NumPy is a popular Python library for scientific computing that provides efficient operations on arrays and matrices. One of the useful functions in NumPy is the `eye`

function, which allows users to create an identity matrix of a specific size. An identity matrix is a square matrix with ones on the main diagonal and zeros everywhere else.

In this article, we will explore the `eye`

function in detail, including its syntax, parameters, and examples of how to use it in various scenarios.

Whether you are new to NumPy or an experienced user, this article will provide a comprehensive guide to using the `eye`

function.

## What is numpy.eye()?

Numpy.eye() is used to return a two-dimensional (2-D) array with 1s along the diagonal and 0s everywhere else. The optional parameter* k* determines whether the diagonal is main, upper, or lower. The main diagonal is designated by 0 *k *(default), the upper diagonal by a positive *k,* and the lower diagonal by a negative* k.*

## Syntax

```
numpy.eye(N, M=None, k=0, dtype=<class 'float'>, order='C', like=None)
```

### Parameters

**N**: int- Required
- The number of rows in the output array.

**M: int**- Optional
- The number of columns in the output array, if None, then by default set to N, hence forming a symmetric matrix.

**k: int**- Optional
- The main diagonal is indicated by the index value of 0, an upper diagonal by a positive value, and a lower diagonal by a negative value.

**dtype**:**data-type**- Optional
- The data type of the returned array.

**order: {â€˜Câ€™, â€˜Fâ€™}**- Optional
- Which orderâ€”row-major (C-style) or column-major (Fortran-style)â€”should be used to store the output in memory?

**like: array_like**- Optional
- Arrays that are not NumPy arrays can be created using a reference object. The outcome will be determined by an array-like provided in as like if it complies with the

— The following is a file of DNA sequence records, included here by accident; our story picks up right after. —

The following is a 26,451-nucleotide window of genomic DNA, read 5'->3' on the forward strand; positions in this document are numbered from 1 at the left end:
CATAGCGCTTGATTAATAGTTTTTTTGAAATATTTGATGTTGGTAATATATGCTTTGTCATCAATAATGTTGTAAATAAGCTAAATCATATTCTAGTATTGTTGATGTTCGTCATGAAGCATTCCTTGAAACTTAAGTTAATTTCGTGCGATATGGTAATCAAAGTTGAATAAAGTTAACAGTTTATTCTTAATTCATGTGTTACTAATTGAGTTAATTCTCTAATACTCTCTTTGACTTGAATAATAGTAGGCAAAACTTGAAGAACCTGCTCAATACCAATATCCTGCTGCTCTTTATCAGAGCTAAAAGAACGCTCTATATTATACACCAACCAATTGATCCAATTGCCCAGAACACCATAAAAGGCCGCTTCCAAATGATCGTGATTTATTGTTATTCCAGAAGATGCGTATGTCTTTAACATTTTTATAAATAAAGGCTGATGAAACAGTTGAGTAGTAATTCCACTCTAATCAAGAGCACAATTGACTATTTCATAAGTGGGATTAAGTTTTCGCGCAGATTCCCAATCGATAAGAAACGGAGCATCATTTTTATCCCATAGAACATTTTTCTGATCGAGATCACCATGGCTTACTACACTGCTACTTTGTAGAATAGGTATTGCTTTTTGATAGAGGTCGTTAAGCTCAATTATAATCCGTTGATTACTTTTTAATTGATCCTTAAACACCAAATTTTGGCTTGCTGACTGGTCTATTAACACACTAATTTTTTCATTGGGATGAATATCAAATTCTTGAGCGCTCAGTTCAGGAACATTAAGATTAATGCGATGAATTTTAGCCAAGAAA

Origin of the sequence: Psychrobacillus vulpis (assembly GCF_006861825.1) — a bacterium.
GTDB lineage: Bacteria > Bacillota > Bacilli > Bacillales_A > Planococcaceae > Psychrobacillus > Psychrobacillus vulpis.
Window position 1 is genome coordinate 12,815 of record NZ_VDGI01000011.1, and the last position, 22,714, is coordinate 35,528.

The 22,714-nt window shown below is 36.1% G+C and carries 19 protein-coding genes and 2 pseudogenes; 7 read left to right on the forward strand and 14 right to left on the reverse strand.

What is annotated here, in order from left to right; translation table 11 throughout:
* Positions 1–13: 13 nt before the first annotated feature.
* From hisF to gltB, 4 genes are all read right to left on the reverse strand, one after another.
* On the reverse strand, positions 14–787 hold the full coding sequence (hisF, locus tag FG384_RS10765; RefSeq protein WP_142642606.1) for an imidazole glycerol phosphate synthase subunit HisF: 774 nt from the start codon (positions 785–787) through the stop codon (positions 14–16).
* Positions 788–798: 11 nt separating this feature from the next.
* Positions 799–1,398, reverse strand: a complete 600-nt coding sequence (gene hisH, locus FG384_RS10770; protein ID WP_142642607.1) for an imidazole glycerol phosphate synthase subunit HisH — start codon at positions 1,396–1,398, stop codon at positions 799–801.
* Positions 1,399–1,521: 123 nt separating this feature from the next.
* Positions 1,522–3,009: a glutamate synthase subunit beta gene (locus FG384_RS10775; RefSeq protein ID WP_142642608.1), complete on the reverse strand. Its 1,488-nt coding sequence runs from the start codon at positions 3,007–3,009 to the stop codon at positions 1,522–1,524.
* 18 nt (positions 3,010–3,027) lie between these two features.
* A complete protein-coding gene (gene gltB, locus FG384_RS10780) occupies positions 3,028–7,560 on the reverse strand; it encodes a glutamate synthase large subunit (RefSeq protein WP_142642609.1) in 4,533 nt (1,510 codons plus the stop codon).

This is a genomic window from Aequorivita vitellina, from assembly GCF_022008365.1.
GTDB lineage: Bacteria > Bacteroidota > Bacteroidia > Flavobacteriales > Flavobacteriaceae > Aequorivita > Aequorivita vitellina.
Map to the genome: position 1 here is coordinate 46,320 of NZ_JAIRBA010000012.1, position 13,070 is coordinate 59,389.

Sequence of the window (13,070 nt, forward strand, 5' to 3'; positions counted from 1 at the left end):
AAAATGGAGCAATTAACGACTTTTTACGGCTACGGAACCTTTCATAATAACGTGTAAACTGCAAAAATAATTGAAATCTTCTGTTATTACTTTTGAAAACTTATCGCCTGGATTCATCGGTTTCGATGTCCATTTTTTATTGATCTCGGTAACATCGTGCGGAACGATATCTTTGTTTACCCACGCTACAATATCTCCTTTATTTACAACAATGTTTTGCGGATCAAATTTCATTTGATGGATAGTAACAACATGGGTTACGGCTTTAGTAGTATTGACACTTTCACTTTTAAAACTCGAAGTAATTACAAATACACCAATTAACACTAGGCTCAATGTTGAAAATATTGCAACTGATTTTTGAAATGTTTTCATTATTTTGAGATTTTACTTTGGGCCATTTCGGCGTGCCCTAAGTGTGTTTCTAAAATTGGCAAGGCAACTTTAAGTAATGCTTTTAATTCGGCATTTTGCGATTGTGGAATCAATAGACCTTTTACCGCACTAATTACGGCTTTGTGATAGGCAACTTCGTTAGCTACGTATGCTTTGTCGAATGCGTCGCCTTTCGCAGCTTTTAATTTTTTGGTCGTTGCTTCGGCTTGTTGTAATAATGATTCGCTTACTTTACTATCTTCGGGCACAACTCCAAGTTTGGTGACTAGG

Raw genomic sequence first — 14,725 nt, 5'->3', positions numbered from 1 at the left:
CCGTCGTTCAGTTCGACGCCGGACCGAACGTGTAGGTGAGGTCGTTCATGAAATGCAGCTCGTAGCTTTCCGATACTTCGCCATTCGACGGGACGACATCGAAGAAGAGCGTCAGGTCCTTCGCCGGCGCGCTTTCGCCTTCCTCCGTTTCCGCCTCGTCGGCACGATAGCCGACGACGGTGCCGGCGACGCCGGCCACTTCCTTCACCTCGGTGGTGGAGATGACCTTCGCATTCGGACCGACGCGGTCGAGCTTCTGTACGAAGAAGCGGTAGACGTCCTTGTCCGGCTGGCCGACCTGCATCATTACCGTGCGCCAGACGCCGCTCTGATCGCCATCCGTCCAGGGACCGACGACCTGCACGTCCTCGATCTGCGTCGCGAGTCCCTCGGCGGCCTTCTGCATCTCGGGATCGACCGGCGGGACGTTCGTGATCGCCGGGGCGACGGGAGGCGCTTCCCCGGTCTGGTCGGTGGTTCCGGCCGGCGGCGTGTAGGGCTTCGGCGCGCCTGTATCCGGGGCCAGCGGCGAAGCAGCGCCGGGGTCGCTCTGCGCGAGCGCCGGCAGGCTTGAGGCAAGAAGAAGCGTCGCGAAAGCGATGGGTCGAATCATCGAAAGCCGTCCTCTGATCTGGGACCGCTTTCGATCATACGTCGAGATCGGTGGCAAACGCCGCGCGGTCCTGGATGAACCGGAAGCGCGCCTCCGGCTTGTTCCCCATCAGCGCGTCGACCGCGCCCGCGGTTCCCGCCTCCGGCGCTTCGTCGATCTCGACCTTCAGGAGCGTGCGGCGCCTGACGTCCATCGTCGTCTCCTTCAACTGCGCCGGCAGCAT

**array function**protocol. In this instance, it makes sure that an array object is created that is compatible with the one that was provided as an argument.

## Implementation of Numpy.eye()

Make sure to import the NumPy package in your IDE before using this function. To import the NumPy package run the following line of code.

```
import numpy as np
```

### Example 1: Passing only the ‘n’ parameter, hence forming an identity array

```
np.eye(3)
```

### Example 2: Passing ‘n’ and ‘m’ parameters

```
np.eye(3,4)
```

### Example 3: Passing the ‘k’ parameter

```
# k = 2, diagonal 2 steps forward the default diagonal
np.eye(4,4,2)
# k = -1,diagonal 1 step downard the default diagonal
np.eye(4,4,-1)
```

## Conclusion

NumPy `eye`

is a useful method for creating identity matrices in scientific computing. It is simple to use and has a variety of parameters that allow users to customize the size and type of the matrix.

By understanding the syntax and parameters of the `eye`

function, as well as some common pitfalls and tips for using it, you can confidently and effectively use the `eye`

function in your own projects.

Whether you are working with matrices in machine learning, linear algebra, or any other field, the `eye`

function can be a valuable addition to your NumPy toolkit. So, it is a very important function in NumPy library.

## Reference

https://numpy.org/doc/stable/reference/generated/numpy.eye.html